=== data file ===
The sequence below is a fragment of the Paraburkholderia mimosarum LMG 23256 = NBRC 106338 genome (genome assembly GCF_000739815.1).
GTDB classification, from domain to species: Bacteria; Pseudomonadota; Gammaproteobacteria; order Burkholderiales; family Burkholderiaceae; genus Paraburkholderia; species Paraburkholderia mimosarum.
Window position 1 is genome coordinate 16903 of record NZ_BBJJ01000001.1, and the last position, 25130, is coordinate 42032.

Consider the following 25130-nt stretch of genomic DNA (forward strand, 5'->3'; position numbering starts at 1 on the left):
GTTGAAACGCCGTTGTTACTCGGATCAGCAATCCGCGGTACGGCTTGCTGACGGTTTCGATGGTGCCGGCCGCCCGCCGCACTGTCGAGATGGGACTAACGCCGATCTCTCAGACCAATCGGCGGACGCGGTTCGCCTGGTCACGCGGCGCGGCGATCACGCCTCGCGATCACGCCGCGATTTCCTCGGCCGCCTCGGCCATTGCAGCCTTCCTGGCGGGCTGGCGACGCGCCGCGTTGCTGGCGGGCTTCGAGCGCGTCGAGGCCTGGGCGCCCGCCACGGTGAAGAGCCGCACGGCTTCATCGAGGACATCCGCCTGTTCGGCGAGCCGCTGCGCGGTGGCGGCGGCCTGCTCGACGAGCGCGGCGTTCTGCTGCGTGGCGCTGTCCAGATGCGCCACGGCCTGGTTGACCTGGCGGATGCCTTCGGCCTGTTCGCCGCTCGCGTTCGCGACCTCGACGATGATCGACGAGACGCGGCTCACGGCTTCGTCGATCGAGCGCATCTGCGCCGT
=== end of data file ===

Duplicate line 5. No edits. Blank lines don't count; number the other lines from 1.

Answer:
GTTGAAACGCCGTTGTTACTCGGATCAGCAATCCGCGGTACGGCTTGCTGACGGTTTCGATGGTGCCGGCCGCCCGCCGCACTGTCGAGATGGGACTAACGCCGATCTCTCAGACCAATCGGCGGACGCGGTTCGCCTGGTCACGCGGCGCGGCGATCACGCCTCGCGATCACGCCGCGATTTCCTCGGCCGCCTCGGCCATTGCAGCCTTCCTGGCGGGCTGGCGACGCGCCGCGTTGCTGGCGGGCTTCGAGCGCGTCGAGGCCTGGGCGCCCGCCACGGTGAAGAGCCGCACGGCTTCATCGAGGACATCCGCCTGTTCGGCGAGCCGCTGCGCGGTGGCGGCGGCCTGCTCGACGAGCGCGGCGTTCTGCTGCGTGGCGCTGTCCAGATGCGCCACGGCCTGGTTGACCTGGCGGATGCCTTCGGCCTGTTCGCCGCTCGCGTTCGCGACCTCGACGATGATCGACGAGACGCGGCTCACGGCTTCGTCGATCGAGCGCATCTGCGCCGT